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Left Behind in Iran

Hundreds of thousands who fled life in Baathist Iraq have little to go back to, even if life in Iran is tough.
By Hussein Ali

Rahim Mohammed al-Lami lives in a camp run by the Badr Brigade, an Iranian-backed militia made up of Iraqi emigres.


The camp barracks is the only lodging Lami can afford on the salary of 60,000 tuman (100 US dollars) the militia pays him every month,


As Iranian laws preventing him from finding any other work, service in the militia is the only job Lami has been able to get since coming here as a prisoner 20 years ago.


At 42, Lami is still a bachelor, as a communal barrackroom is no place to raise a family.


"I feel I am useless in society," he said.


While the fall of Saddam Hussein means that Lami is free to return to Iraq, he nonetheless chooses life in Iran to his now dangerous homeland.


"For 20 years I have lived securely in Iran,” he told IWPR. “I’m used to living peacefully in Iran without bombing, without kidnapping, without killing."


Lami's case is similar to that of tens of thousands of other Iraqis now living as refugees in Iran. Although they face legal barriers to working and living a normal life, they feel there is nothing for them back home in Iraq.


In addition to the Badr Brigade, some have found work as street vendors. Others teach Arabic or run small businesses registered in the names of Iranian partners.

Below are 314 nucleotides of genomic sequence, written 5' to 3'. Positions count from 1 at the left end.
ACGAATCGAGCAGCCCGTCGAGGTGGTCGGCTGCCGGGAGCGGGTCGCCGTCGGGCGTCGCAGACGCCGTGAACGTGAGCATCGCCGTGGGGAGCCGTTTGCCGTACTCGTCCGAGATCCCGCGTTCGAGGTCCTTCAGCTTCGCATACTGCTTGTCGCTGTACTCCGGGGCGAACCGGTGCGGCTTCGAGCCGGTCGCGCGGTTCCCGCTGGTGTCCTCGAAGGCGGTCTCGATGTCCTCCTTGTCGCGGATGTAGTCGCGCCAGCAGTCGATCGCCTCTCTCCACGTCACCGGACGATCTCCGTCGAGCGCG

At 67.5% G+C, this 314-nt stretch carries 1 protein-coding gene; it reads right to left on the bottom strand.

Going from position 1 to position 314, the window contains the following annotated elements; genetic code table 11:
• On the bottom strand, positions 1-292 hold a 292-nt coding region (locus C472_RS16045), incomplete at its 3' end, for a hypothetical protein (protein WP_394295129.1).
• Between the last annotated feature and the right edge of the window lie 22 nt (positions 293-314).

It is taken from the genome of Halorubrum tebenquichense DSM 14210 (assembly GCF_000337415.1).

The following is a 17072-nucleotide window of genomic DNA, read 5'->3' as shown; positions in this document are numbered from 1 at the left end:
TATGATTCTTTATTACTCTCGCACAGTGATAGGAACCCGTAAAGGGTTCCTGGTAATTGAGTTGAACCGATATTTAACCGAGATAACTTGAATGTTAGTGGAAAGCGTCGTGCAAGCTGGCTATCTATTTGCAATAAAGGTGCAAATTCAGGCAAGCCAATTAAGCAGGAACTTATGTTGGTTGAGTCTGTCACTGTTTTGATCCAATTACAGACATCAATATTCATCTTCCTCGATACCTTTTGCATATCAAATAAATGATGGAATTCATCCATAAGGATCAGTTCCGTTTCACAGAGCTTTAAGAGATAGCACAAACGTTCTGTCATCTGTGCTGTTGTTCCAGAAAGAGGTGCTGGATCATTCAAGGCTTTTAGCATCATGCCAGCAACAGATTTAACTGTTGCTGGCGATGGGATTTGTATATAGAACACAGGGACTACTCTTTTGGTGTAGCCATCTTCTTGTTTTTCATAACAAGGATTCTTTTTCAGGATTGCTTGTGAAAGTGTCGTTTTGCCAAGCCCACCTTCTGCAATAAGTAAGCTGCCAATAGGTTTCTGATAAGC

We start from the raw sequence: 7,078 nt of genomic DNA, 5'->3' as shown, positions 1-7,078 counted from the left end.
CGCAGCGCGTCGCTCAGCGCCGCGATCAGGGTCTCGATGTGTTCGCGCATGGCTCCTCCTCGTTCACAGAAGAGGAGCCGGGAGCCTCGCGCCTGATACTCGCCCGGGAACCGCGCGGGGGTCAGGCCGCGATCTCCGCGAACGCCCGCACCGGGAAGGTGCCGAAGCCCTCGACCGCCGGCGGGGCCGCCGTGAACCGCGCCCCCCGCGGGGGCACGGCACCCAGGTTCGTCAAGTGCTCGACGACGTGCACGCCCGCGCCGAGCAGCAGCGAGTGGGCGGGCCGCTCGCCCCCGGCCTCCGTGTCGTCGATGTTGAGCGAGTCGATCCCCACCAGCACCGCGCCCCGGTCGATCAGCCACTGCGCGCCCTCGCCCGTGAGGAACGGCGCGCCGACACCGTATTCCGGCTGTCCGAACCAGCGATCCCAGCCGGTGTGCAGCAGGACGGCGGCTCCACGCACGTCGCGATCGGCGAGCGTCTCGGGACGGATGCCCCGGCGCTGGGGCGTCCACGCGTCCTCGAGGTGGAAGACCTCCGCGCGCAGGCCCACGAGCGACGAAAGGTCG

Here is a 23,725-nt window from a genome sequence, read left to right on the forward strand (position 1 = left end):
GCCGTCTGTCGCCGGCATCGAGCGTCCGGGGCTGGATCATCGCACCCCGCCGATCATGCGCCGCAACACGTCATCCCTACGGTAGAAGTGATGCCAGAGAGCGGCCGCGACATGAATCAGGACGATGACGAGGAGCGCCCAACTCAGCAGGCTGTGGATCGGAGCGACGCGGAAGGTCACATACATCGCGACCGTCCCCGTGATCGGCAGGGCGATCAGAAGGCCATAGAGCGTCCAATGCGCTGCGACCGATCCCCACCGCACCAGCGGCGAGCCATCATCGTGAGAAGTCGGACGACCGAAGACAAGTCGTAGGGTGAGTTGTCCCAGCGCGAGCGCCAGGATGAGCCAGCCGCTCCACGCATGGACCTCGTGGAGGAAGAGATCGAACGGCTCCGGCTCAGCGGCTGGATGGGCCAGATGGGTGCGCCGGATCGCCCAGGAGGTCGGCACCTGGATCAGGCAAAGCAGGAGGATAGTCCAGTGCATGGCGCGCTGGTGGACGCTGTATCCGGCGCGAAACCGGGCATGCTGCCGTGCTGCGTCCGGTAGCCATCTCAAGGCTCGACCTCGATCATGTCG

Former theology student and political refugee Karim Hassan Hashem, 35, managed to enrol at an Iranian religious institution. With his student grant and the fees from articles he has written for the local Arabic-language press, he manages to earn a small salary. But it is still not enough to get married on.


"After four years [from his arrival in Iran], I rented a humble home, but the marriage problem is still unresolved,” he said. “I gave up on marriage and became satisfied with the bachelor life… without thinking of the morrow."


Some of the worst-off Iraqis are refugees deported under a campaign the Iraqi government conducted that deprived away Iraqi Shia of Iranian ancestry of their citizenship and property. Unlike more recent arrivals such as prisoners-of-war or refugees, these people do not have the option of joining the Badr Brigade - which at least offers accommodation, a small salary, and services such as healthcare.


"I used to be a big merchant," said Mohammed Kadhem al-Musawi, 65, who lost his house and farm in the southern Iraqi countryside when the government forced him to leave in 1979.


Now, he says, he lives with his wife and five daughters in a single room, living off the income of one of his daughters who was able to acquire Iranian citizenship.


Yet he says he has no desire to return home. "I have nothing to do in Iraq since they confiscated my properties," he said.


Iranian officials say it is hard enough for their own citizens to find jobs, let alone the hundreds of thousands of refugees in their midst.


"Iran suffers from the problem of unemployment, and in addition the international aid organisations do not offer Iran aid to help the refugees," said Mustafa Kahrezi, 36, an official at Iran's government department for refugees. "Iran has more than a million Afghans, plus [nearly] 100,000 Iraqis, so how can it provide help for such large numbers?"


Hussein Ali is an IWPR trainee in Baghdad.


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